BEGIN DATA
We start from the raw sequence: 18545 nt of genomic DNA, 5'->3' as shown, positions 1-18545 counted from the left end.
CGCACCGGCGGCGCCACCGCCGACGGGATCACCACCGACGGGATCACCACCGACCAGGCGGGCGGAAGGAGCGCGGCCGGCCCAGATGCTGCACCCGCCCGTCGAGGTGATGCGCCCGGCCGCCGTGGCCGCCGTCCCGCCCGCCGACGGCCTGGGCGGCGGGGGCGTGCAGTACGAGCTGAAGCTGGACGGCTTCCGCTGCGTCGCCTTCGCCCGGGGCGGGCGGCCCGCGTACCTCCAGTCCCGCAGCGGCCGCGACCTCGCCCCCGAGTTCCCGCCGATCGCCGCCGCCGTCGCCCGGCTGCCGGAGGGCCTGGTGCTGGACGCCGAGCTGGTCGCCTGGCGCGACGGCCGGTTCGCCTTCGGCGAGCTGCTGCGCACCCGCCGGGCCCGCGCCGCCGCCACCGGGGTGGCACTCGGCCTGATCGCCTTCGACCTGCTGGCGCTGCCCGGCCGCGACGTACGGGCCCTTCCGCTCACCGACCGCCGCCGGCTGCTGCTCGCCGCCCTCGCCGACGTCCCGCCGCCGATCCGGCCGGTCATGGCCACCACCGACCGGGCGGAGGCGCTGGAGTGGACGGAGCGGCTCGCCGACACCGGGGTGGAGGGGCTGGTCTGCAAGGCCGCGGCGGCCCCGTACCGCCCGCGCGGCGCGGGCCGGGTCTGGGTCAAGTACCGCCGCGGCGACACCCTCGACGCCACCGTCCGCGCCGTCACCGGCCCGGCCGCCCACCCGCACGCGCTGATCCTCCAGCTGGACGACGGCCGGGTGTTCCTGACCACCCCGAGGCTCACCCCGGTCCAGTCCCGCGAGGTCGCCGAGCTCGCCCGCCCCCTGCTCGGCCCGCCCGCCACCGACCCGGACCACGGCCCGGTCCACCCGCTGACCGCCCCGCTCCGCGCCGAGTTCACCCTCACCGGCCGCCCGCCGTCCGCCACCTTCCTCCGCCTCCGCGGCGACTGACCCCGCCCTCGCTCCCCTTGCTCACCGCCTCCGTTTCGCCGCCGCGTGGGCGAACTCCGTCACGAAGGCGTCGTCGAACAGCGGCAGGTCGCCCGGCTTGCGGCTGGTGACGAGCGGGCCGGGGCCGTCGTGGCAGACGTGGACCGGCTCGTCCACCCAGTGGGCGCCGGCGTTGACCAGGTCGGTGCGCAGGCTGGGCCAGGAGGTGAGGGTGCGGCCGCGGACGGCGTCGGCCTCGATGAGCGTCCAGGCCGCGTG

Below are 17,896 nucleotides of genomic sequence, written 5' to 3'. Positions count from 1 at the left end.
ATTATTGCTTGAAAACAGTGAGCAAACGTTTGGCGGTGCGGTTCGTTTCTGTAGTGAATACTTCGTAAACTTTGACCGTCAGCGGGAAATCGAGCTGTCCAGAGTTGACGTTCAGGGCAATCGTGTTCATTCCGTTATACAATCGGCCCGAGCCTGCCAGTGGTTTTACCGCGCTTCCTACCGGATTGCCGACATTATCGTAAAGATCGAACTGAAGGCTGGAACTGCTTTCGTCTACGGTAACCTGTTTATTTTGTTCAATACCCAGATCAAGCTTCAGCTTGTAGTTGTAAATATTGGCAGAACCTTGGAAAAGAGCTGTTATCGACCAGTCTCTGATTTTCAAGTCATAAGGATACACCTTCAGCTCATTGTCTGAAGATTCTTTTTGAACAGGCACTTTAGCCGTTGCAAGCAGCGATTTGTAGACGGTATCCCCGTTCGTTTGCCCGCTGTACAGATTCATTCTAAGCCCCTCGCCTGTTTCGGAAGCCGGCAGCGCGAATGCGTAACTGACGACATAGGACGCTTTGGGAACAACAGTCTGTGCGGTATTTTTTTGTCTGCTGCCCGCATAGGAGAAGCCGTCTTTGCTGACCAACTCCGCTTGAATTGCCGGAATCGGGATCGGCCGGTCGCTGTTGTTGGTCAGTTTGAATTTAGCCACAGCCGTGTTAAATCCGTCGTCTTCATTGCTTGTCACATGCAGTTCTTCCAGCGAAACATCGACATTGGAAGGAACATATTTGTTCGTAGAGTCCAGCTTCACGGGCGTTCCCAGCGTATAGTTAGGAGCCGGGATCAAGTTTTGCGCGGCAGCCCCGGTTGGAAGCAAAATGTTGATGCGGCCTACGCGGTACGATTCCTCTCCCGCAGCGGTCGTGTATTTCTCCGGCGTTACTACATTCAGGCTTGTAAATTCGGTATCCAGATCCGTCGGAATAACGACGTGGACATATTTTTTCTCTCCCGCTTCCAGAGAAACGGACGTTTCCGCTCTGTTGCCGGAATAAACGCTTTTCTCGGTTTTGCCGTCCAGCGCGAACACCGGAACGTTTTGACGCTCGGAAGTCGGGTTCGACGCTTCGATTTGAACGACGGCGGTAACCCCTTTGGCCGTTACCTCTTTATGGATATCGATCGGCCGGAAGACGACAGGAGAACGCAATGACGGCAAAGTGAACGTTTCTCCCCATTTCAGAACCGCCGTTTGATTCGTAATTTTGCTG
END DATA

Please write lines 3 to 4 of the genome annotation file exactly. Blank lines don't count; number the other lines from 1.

Below are 17,896 nucleotides of genomic sequence, written 5' to 3'. Positions count from 1 at the left end.
ATTATTGCTTGAAAACAGTGAGCAAACGTTTGGCGGTGCGGTTCGTTTCTGTAGTGAATACTTCGTAAACTTTGACCGTCAGCGGGAAATCGAGCTGTCCAGAGTTGACGTTCAGGGCAATCGTGTTCATTCCGTTATACAATCGGCCCGAGCCTGCCAGTGGTTTTACCGCGCTTCCTACCGGATTGCCGACATTATCGTAAAGATCGAACTGAAGGCTGGAACTGCTTTCGTCTACGGTAACCTGTTTATTTTGTTCAATACCCAGATCAAGCTTCAGCTTGTAGTTGTAAATATTGGCAGAACCTTGGAAAAGAGCTGTTATCGACCAGTCTCTGATTTTCAAGTCATAAGGATACACCTTCAGCTCATTGTCTGAAGATTCTTTTTGAACAGGCACTTTAGCCGTTGCAAGCAGCGATTTGTAGACGGTATCCCCGTTCGTTTGCCCGCTGTACAGATTCATTCTAAGCCCCTCGCCTGTTTCGGAAGCCGGCAGCGCGAATGCGTAACTGACGACATAGGACGCTTTGGGAACAACAGTCTGTGCGGTATTTTTTTGTCTGCTGCCCGCATAGGAGAAGCCGTCTTTGCTGACCAACTCCGCTTGAATTGCCGGAATCGGGATCGGCCGGTCGCTGTTGTTGGTCAGTTTGAATTTAGCCACAGCCGTGTTAAATCCGTCGTCTTCATTGCTTGTCACATGCAGTTCTTCCAGCGAAACATCGACATTGGAAGGAACATATTTGTTCGTAGAGTCCAGCTTCACGGGCGTTCCCAGCGTATAGTTAGGAGCCGGGATCAAGTTTTGCGCGGCAGCCCCGGTTGGAAGCAAAATGTTGATGCGGCCTACGCGGTACGATTCCTCTCCCGCAGCGGTCGTGTATTTCTCCGGCGTTACTACATTCAGGCTTGTAAATTCGGTATCCAGATCCGTCGGAATAACGACGTGGACATATTTTTTCTCTCCCGCTTCCAGAGAAACGGACGTTTCCGCTCTGTTGCCGGAATAAACGCTTTTCTCGGTTTTGCCGTCCAGCGCGAACACCGGAACGTTTTGACGCTCGGAAGTCGGGTTCGACGCTTCGATTTGAACGACGGCGGTAACCCCTTTGGCCGTTACCTCTTTATGGATATCGATCGGCCGGAAGACGACAGGAGAACGCAATGACGGCAAAGTGAACGTTTCTCCCCATTTCAGAACCGCCGTTTGATTCGTAATTTTGCTG